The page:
Annie not only showed me around but she told me what things were and why they were made like they are. In the floor plan of Grandview Gardens Annie explained that there are no dead ends for someone walking around the building. The pathway that goes throughout Grandview Gardens is continuous because for someone who is just wandering, hitting a dead end can allow anxiety to set in and upset them. Having a continuous path prevents this and gives the residents something to do.

In areas where only staff are allowed, the floor is dramatically darker than the other areas. The effect that dementia has on eyesight causes one to see the darker area in the abrupt change in color as a hole or as water. Because of this the residents will not set foot in staff-only areas.

storeGrandview Gardens has two wings, each equipped with a social interaction and dining area. In these areas, the residents will gather for staff lead activities, meal times, or sitting and hanging out in their free time. At the end of each wing is another area where residents can relax. On the left side is a “movie theater” with a couch where black and white movies are shown all day. On the right is a relaxation area and a small fish tank referred to as “serenity square.” Outside of serenity square is a fenced-in patio with outdoor seating and flowers allowing the residents the opportunity to get some fresh air. In the back corner is a beauty shop and barber that opens each Wednesday for residents to get haircuts. Near the staff area is a bench Annie called “the bus stop.” There is a bench, lamppost, and mural that makes this area look exactly like a bus stop. When residents say that they need to go somewhere (i.e. home, work, school, etc.), nurses will tell them to go to the bus stop and wait for the bus. Once the resident calms down and no longer feels the need to go somewhere, a nurse will come get them.

Next to the bus stop is a phone. When residents want to make a call that is not logical, they are told to pick up the phone and call the operator. When the phone is used, it gets directed to the front desk where a staff member picks up the line pretending to be the operator and helps the resident. Near the bus stop is a room that is set up like a general store. Residents can go in there to “purchase” candy, soda, toiletries, playing cards, and other small things.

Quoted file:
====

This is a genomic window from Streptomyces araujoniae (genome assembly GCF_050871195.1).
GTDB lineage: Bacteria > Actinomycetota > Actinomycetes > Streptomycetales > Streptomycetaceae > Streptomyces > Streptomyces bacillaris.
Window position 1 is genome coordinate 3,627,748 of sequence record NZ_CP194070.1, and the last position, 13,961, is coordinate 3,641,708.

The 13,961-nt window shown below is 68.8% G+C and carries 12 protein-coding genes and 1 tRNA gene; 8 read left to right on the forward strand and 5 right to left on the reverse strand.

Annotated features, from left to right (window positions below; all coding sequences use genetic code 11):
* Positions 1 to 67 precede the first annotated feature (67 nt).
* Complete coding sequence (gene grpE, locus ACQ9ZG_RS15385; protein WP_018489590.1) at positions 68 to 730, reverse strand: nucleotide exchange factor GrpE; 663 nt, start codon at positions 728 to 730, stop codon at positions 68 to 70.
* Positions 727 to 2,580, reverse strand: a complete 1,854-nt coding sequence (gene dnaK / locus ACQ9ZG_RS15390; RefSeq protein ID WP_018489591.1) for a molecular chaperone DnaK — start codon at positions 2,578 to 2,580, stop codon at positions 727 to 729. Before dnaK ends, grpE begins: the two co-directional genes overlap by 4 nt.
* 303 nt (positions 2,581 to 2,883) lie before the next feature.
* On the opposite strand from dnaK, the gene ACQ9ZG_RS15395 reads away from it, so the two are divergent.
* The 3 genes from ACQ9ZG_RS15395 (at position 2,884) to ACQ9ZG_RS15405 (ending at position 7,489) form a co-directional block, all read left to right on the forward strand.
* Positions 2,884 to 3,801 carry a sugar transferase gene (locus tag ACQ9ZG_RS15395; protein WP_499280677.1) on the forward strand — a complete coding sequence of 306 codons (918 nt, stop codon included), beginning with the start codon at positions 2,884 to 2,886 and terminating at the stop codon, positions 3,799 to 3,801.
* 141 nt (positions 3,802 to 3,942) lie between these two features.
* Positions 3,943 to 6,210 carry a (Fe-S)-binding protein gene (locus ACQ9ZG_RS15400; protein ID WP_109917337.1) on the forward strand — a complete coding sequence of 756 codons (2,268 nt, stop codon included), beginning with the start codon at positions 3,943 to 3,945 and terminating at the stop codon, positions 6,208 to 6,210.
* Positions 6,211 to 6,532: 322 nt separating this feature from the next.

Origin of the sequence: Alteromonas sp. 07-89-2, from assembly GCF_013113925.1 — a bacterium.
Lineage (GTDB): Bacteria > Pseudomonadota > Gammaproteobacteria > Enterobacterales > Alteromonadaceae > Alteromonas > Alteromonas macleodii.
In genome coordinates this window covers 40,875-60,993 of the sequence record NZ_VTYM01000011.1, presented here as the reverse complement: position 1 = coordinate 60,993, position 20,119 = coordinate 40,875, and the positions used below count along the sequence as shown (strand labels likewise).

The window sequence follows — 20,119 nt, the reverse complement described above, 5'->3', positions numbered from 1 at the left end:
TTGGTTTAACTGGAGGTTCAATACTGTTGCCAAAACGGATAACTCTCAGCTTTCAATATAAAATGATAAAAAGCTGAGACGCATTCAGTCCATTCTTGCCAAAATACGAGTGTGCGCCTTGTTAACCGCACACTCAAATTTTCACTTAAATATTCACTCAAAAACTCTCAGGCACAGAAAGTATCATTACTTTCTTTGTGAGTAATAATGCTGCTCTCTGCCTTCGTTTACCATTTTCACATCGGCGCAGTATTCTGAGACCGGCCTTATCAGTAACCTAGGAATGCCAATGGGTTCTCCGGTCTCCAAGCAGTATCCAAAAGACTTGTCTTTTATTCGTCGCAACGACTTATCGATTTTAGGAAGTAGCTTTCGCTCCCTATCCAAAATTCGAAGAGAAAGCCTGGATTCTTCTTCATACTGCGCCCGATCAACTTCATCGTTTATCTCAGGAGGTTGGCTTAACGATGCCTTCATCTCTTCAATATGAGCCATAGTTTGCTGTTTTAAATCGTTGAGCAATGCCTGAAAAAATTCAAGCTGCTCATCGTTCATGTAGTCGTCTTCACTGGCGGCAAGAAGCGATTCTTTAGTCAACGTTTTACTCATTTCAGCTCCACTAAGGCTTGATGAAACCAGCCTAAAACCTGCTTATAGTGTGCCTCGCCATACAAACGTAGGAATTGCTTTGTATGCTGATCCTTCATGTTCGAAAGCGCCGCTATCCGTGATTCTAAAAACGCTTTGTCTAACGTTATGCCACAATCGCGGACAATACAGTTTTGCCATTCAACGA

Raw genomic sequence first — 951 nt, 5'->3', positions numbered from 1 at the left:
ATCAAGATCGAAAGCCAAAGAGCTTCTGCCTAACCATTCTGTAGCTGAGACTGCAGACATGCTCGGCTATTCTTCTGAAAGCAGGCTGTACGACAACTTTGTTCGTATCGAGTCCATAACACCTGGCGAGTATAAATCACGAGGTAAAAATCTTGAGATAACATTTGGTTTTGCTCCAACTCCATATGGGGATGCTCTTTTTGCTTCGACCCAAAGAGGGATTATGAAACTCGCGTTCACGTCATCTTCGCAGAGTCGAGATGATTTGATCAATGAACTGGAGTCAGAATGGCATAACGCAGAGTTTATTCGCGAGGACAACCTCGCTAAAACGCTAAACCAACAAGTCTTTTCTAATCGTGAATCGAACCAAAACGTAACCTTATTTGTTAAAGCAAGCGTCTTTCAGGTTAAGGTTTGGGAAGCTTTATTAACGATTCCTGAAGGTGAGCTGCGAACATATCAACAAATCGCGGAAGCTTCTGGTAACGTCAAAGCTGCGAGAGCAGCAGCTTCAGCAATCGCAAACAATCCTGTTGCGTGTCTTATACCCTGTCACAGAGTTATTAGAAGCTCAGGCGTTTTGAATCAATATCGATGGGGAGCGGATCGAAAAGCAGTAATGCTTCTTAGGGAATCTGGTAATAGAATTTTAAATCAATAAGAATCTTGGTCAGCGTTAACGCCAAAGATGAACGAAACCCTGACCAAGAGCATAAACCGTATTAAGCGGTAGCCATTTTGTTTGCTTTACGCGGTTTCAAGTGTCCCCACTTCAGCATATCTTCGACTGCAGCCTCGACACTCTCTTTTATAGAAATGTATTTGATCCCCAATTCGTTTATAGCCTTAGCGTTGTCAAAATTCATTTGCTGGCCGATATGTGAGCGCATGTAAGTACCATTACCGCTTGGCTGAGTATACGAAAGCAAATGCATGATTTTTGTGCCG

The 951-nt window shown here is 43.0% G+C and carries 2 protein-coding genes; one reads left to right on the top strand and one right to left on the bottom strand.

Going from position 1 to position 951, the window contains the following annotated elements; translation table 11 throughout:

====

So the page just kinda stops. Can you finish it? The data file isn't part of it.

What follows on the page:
Something that is very important in a dementia sufferer’s life is routine. Residents have a calendar that lists the activities for each day. This calendar is carefully put together by Kelly, the activities coordinator.

Every Tuesday, Kelly insists that the residents get homemade ice cream in the afternoon. On Wednesdays, everyone goes to get their hair done. Every morning, the residents
exercise. There are different activities each day that engage the memory skills of the
residents. The activities include things like flyswatter balloon volleyball, which is
extremely entertaining to watch and be a part of, and simple circle discussions. Kelly
also arranges for the residents to go on field trips to places like Red Lobster. The
residents actively participate in these events on a daily basis.

The care that is given at Grandview Gardens is given on such a personal level. It is obvious that the staff love what they do and genuinely care about the residents. Providing this level of care for the residents requires a huge personal investment and level of commitment. An example of the staff’s commitment was evident when the whole city got snowed in and all of the roads were closed. During this time, the staff slept at Grandview Gardens for several nights to make sure that the residents would have everything they needed.